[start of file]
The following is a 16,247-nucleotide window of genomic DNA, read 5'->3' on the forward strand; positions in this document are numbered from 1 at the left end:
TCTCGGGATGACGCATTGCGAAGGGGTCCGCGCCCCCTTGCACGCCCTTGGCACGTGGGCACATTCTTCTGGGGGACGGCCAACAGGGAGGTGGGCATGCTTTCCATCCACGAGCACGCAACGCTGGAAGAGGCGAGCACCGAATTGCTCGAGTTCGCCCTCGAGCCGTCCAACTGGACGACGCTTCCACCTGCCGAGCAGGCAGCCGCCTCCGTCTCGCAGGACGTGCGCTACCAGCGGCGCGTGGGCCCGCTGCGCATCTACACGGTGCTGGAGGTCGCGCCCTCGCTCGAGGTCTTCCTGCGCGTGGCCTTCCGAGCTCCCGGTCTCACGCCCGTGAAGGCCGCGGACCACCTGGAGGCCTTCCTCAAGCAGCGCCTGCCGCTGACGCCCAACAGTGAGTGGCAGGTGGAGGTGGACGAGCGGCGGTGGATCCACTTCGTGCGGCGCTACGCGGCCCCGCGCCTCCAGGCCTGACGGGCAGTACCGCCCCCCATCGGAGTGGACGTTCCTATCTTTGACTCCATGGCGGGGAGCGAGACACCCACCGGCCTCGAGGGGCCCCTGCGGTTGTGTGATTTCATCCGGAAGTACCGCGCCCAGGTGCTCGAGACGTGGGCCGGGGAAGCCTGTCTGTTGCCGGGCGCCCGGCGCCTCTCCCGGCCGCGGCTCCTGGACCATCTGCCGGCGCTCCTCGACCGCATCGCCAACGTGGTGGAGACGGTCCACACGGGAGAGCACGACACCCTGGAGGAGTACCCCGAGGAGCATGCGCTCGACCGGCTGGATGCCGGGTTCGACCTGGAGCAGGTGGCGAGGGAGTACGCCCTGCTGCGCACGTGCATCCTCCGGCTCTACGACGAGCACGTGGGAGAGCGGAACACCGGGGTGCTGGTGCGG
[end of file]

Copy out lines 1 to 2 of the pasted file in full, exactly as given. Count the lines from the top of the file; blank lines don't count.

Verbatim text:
The following is a 16,247-nucleotide window of genomic DNA, read 5'->3' on the forward strand; positions in this document are numbered from 1 at the left end:
TCTCGGGATGACGCATTGCGAAGGGGTCCGCGCCCCCTTGCACGCCCTTGGCACGTGGGCACATTCTTCTGGGGGACGGCCAACAGGGAGGTGGGCATGCTTTCCATCCACGAGCACGCAACGCTGGAAGAGGCGAGCACCGAATTGCTCGAGTTCGCCCTCGAGCCGTCCAACTGGACGACGCTTCCACCTGCCGAGCAGGCAGCCGCCTCCGTCTCGCAGGACGTGCGCTACCAGCGGCGCGTGGGCCCGCTGCGCATCTACACGGTGCTGGAGGTCGCGCCCTCGCTCGAGGTCTTCCTGCGCGTGGCCTTCCGAGCTCCCGGTCTCACGCCCGTGAAGGCCGCGGACCACCTGGAGGCCTTCCTCAAGCAGCGCCTGCCGCTGACGCCCAACAGTGAGTGGCAGGTGGAGGTGGACGAGCGGCGGTGGATCCACTTCGTGCGGCGCTACGCGGCCCCGCGCCTCCAGGCCTGACGGGCAGTACCGCCCCCCATCGGAGTGGACGTTCCTATCTTTGACTCCATGGCGGGGAGCGAGACACCCACCGGCCTCGAGGGGCCCCTGCGGTTGTGTGATTTCATCCGGAAGTACCGCGCCCAGGTGCTCGAGACGTGGGCCGGGGAAGCCTGTCTGTTGCCGGGCGCCCGGCGCCTCTCCCGGCCGCGGCTCCTGGACCATCTGCCGGCGCTCCTCGACCGCATCGCCAACGTGGTGGAGACGGTCCACACGGGAGAGCACGACACCCTGGAGGAGTACCCCGAGGAGCATGCGCTCGACCGGCTGGATGCCGGGTTCGACCTGGAGCAGGTGGCGAGGGAGTACGCCCTGCTGCGCACGTGCATCCTCCGGCTCTACGACGAGCACGTGGGAGAGCGGAACACCGGGGTGCTGGTGCGG